Results Summary

What was the research about? 

Researchers often combine patient health data from different sources, such as claims and health records. These data contain personal information, such as names and social security numbers.

In this study, the research team wanted to learn patients’ views on sharing and combining health data for research. The team surveyed patients about their views on

  • Sharing health and personal data, such as social security numbers
  • Benefits and risks of data sharing
  • Ways to help patients feel comfortable sharing health data

What were the results? 

Of patients who responded to the survey

  • Only 26 percent felt comfortable sharing health data that included social security numbers. Patients were more comfortable sharing health data that didn’t include personal information.
  • 87 percent were worried that hackers would steal their data; 73 percent were worried that employers may gain access to patients’ health data.
  • 67 percent were concerned about ways of storing health data; 58 percent said researchers need to be more careful when handling data from children than from adults.

Patients said the most important benefits of sharing data were to help doctors make the best decisions about their health and make new treatments available quickly.

Patients felt more comfortable sharing data if they knew that the study would help others with similar health problems.

Who was in the study? 

The study included 3,516 patients who were members of PatientsLikeMe, an online community. Of these, 86 percent were white, 4 percent were African American, and 4 percent reported mixed race. Also, 42 percent were ages 40–55 and 74 percent were women.

What did the research team do? 

To create the survey, the research team held individual and group interviews with patients. The team also talked with clinicians and researchers. The team then sent the survey to members of PatientsLikeMe by email.

What were the limits of the study? 

The study included members of only one online community. Most were white and had a high school degree. Views on data sharing may differ for patients from other backgrounds.

Future research could include a more diverse group of patients to learn their views about data sharing.

How can people use the results? 

Researchers can use these results when considering ways to address patients’ concerns about sharing and combining health data for research purposes.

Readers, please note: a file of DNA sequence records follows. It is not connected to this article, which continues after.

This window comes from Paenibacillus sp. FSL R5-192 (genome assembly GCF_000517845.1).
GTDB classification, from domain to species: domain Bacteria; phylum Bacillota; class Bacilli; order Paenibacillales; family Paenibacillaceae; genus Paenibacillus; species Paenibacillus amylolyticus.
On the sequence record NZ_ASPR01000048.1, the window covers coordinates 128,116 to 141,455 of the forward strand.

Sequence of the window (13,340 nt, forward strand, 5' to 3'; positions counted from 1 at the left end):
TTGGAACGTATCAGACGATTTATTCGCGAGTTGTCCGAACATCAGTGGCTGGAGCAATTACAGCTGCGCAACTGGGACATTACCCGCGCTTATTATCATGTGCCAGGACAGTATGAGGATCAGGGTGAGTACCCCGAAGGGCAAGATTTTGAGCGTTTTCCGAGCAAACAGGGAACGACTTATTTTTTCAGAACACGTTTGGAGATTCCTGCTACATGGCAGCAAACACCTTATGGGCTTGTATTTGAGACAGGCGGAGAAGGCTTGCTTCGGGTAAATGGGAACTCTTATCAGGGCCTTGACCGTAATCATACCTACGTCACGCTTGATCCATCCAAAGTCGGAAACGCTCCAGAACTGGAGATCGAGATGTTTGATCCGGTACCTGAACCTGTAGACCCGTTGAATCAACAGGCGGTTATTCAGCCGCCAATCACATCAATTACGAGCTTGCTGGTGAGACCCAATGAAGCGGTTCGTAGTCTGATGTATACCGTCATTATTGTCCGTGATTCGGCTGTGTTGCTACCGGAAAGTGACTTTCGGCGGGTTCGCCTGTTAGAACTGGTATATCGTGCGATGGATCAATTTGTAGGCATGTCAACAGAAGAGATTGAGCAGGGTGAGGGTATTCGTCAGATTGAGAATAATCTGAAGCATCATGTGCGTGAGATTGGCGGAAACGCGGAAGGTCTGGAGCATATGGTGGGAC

Final Research Report

View this project's final research report.

Peer-Review Summary

Peer review of PCORI-funded research helps make sure the report presents complete, balanced, and useful information about the research. It also assesses how the project addressed PCORI’s Methodology Standards. During peer review, experts read a draft report of the research and provide comments about the report. These experts may include a scientist focused on the research topic, a specialist in research methods, a patient or caregiver, and a healthcare professional. These reviewers cannot have conflicts of interest with the study.

The peer reviewers point out where the draft report may need revision. For example, they may suggest ways to improve descriptions of the conduct of the study or to clarify the connection between results and conclusions. Sometimes, awardees revise their draft reports twice or more to address all of the reviewers’ comments. 

Peer reviewers commented and the researchers made changes or provided responses. Those comments and responses included the following:

  • The reviewers commented that the study focused on differences in continuous outcomes rather than also including ordinal or binary outcomes, for example. They asked whether the study conclusions about linkage rules depended on the type of outcome and type of effect measure used. The researchers said that although their simulation example focused on a normally distributed continuous outcome, their results should hold for other types of outcome measures, as long as the sample size is large enough and the outcome variables satisfy other assumptions.
  • The reviewers commended the inclusion of a practice guide as an appendix, saying that the guide helps make the statistical concepts in the report more accessible. However, the reviewers suggested that the guide note that studies analyzing heterogeneity of treatment effects benefit from greater statistical power and precision. The researchers added a sentence to the practice guide making this point.
  • The reviewers were curious about the specific computational approaches used in the study, stating that this would be useful information to provide since linking records is a computationally intensive process. The researchers explained that they did not systematically collect information on computational methods used and run times for different models. However, the researchers said they are collecting such information currently and plan to incorporate it into a future revision of their practice guide.

Conflict of Interest Disclosures

Project Information

Sean O'Brien, MS, PhD^
Duke University
Improving Methods for Linking Secondary Data Sources for CER/PCOR

Key Dates

July 2014
September 2019

Study Registration Information

^Soko Setoguchi, MD, DrPH was the original principal investigator for this project.


Has Results
Award Type
State State The state where the project originates, or where the primary institution or organization is located. View Glossary
Last updated: April 11, 2024